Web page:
NEW HAVEN, Conn. - While this fall has presented many challenges for athletics around the country, the Albertus Magnus College athletic department remains steadfast in its commitment to the four pillars of the college - community, prayer, service, and study. To make up for a loss of athletic competitions, each of the athletic teams are participating in a different service project, including community clean-up, athletic lessons, and volunteering efforts.
Recently, the men's tennis team mirrored their female counterparts for their service project this year, volunteering at the North Haven ACEing Autism program. Head Coach Bob Migliorini and his daughter, Alyssa, a volunteer assistant coach for the Falcons, run the New Haven chapter together. The program, founded in 2008, is designed to provide unique social and developmental benefits to children with autism. It serves over 1,400 children with autism worldwide and has 2,100 volunteers at 73 program locations. Coach Migliorini's chapter is about two-and-a-half years old and currently assists 14 children every Saturday.
Assistant men's tennis coach Tim Gabbard said, "Working with the ACEing Autism program was a new experience for me. I was truly blown away by how impactful this program was for the kids, parents, and volunteers. The kids were absolutely wonderful and motivated to learn the sport of tennis. I plan on helping out more often with this program as I can see the true benefit and joy it brings to the community."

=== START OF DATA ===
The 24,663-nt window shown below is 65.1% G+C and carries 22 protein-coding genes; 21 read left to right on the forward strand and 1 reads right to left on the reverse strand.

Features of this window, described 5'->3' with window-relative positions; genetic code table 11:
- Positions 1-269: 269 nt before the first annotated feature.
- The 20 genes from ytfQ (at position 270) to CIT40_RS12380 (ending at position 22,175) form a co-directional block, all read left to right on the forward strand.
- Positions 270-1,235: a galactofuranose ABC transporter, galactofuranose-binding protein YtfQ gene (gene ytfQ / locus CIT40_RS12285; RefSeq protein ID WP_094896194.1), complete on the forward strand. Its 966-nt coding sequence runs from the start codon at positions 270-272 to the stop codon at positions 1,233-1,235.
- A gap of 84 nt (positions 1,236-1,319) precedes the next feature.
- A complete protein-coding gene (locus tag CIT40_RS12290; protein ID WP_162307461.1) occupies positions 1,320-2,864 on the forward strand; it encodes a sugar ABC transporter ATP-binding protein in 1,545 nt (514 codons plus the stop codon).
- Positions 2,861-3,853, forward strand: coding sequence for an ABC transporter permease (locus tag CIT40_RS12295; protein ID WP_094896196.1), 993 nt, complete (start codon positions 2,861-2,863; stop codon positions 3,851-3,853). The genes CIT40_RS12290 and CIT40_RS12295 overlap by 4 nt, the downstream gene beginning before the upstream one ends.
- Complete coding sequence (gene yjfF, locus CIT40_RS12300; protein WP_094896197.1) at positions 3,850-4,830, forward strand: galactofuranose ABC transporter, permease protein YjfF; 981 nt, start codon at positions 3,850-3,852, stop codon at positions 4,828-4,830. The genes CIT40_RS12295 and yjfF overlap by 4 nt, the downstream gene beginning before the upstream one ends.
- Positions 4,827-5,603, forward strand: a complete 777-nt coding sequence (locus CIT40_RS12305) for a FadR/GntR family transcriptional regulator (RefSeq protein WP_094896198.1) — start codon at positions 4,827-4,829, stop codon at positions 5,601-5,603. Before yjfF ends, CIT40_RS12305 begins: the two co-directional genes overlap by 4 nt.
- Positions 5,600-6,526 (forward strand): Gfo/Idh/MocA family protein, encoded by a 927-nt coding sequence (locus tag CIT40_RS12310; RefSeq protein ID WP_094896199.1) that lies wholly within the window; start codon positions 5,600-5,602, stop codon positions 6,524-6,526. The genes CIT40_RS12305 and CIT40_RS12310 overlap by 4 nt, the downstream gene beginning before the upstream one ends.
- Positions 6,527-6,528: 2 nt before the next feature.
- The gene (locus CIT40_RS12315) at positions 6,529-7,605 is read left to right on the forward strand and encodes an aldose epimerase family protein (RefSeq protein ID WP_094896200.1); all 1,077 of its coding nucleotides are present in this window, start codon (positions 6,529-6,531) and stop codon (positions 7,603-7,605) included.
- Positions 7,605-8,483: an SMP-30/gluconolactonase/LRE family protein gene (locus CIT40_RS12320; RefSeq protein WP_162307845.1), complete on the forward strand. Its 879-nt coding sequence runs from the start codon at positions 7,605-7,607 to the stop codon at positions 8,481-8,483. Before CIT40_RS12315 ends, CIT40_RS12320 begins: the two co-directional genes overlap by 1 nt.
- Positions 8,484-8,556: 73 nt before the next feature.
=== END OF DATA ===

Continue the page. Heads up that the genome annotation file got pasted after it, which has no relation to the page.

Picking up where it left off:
The men's tennis team volunteered as instructors at the North Haven ACEing autism program, providing instruction, lessons, and competition opportunities for players on the autism spectrum. The Falcon's' players helped the kids work on specific tennis skills such as hand-eye coordination, racket skills, volleys, and strokes. The kids were given opportunities to socialize and connect with others, as well provided with the equipment and support they needed for meaningful, positive interactions.
"Members of the men's tennis team enjoyed contributing their tennis expertise to the children and young adults in the ACEing Autism program and found it to be very rewarding," said Coach Migliorni. "Likewise, the program participants benefited from and enjoyed being taught by the team members."
About Albertus Magnus College
Albertus Magnus College, founded in 1925, is a Catholic College in the Dominican tradition. It is recognized by external rankings such as US News & World Report Best Colleges, Money Magazine, and the Wall Street Journal/Times Higher Education. The College has an enrollment of 1,500 students in its traditional undergraduate program, accelerated adult degree programs, and 12 graduate programs, including a new Master of Public Administration and the only Master of Arts in Art Therapy and Counseling program in Connecticut. In the last year, the College received two significant Federal grants in support of student success and well-being: a $300,000 grant from the Department of Justice and a $1.9 million Title III grant from the Department of Education.